Place call now:
(907)312-2112

Alaska CyberKnife Center gives new hope to patients suffering from kidney cancer due to the precision available with the CyberKnife system to track the kidney tumor as it moves unexpectedly through normal breathing. CyberKnife can treat inoperable tumors as well as provide a treatment for those who wish to avoid the side effects and trauma of surgery. It can also be used with other cancer treatment types at any tumor stage.

Stages Of Kidney Cancer

As in other cancers, doctors use the TMN criteria to help determine the stages of kidney cancer.

  1. Tumor – Indicates the size of the tumor and extent of local invasion.
  2. Node – Indicates whether or not the cancer has spread to the lymph nodes.
  3. Metastasis – Indicates whether or not the cancer has spread to other parts of your body.

Cancer specialists assign levels for each of the above factors and then combine these levels into stages,  according to the American Joint Committee on Cancer (AJCC), the stages include:

  • Stage I: The tumor is 7 cm or smaller and is only located in the kidney. It has not spread to the lymph nodes or distant organs.
  • Stage II: The tumor is larger than 7 cm and is only located in the kidney. It has not spread to the lymph nodes or distant organs.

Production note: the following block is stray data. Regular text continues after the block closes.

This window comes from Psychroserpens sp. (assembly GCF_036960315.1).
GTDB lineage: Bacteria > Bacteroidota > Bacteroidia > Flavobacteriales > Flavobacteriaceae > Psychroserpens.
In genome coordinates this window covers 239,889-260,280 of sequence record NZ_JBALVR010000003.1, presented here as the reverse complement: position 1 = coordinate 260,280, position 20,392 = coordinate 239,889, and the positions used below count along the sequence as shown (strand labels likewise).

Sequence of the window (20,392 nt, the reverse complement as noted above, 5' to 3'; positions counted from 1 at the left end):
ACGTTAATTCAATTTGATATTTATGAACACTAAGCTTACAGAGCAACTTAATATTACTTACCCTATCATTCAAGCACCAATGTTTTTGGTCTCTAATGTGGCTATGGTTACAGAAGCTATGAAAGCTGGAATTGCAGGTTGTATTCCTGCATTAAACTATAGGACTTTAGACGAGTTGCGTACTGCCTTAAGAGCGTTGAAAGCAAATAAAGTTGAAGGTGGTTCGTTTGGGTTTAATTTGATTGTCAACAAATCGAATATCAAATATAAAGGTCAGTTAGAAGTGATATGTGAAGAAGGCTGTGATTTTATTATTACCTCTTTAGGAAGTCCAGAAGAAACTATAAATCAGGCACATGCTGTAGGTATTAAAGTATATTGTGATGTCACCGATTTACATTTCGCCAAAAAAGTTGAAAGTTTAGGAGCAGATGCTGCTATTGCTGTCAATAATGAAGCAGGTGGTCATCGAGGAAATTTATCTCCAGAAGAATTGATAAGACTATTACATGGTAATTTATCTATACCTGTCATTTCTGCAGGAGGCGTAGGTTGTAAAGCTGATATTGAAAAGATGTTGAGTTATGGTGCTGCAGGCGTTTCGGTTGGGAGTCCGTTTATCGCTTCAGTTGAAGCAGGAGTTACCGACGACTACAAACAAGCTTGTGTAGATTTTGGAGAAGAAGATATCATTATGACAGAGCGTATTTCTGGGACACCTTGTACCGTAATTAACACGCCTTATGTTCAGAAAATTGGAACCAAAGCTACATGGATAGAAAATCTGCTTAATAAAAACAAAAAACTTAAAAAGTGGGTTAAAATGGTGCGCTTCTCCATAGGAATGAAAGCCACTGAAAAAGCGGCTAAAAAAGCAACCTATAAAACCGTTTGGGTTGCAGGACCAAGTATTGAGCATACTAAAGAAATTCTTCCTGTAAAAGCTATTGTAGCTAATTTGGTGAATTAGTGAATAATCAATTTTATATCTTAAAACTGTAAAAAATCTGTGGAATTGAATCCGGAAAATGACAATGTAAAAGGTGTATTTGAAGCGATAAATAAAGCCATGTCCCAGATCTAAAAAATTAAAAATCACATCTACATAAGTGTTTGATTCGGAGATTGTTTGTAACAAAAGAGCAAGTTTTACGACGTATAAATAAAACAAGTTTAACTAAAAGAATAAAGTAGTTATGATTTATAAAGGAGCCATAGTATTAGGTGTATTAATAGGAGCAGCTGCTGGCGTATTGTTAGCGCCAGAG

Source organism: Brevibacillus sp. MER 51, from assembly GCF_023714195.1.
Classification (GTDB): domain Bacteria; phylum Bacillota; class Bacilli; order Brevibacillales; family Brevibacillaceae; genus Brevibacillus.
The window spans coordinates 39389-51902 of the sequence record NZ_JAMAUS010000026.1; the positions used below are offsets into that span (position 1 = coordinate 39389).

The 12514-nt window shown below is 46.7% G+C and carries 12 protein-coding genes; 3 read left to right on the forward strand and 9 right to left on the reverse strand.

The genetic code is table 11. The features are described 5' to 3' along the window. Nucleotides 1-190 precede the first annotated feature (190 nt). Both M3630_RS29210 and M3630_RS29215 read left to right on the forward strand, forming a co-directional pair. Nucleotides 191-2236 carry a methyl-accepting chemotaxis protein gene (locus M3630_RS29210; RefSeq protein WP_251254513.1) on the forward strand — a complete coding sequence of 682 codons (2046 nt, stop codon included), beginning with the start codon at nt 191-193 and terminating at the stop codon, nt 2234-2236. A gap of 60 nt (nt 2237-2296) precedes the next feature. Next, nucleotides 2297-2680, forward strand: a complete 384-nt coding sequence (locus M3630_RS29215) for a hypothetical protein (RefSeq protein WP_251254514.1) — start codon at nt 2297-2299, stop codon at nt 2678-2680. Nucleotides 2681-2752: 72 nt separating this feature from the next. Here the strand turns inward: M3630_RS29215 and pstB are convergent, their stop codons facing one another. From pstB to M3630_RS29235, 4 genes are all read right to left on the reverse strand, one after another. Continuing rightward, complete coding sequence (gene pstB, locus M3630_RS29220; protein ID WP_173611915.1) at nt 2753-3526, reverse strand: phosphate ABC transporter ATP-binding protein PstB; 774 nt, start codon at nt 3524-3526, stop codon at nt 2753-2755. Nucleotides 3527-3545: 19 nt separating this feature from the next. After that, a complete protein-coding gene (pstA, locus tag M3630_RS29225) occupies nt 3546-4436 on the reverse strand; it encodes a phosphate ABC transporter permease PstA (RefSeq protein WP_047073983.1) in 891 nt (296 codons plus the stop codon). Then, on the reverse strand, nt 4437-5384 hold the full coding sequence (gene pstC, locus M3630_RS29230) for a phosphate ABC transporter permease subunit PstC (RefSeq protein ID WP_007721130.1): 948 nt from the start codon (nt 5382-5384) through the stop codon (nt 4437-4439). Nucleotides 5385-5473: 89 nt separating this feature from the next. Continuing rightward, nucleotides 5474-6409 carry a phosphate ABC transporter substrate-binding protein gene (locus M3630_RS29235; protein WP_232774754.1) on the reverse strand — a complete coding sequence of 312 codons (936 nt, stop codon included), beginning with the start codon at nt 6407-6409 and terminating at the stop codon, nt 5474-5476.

• Stage III: Either of these conditions:
    • A tumor of any size is located only in the kidney. It has spread to the regional lymph nodes but not to other parts of the body..
    • The tumor has grown into major veins or perinephric tissue and may or may not have spread to regional lymph nodes. It has not spread to other parts of the body.
  • Stage IV: Either of these conditions:
    • The tumor has spread to areas beyond Gerota’s fascia and extends into the adrenal gland on the same side of the body as the tumor, possibly to lymph nodes, but not to other parts of the body (T4; any N; M0).
    • The tumor has spread to any other organ, such as the lungs, bones, or the brain.
  • Recurrent: Recurrent cancer is cancer that has come back after treatment. It may be found in the kidney area or in another part of the body. If the cancer does return, there will be another round of tests to learn about the extent of the recurrence. These tests and scans are often similar to those done at the time of the original diagnosis. Alaska CyberKnife is a unique technology that is able to effectively treat recurrent kidney cancer.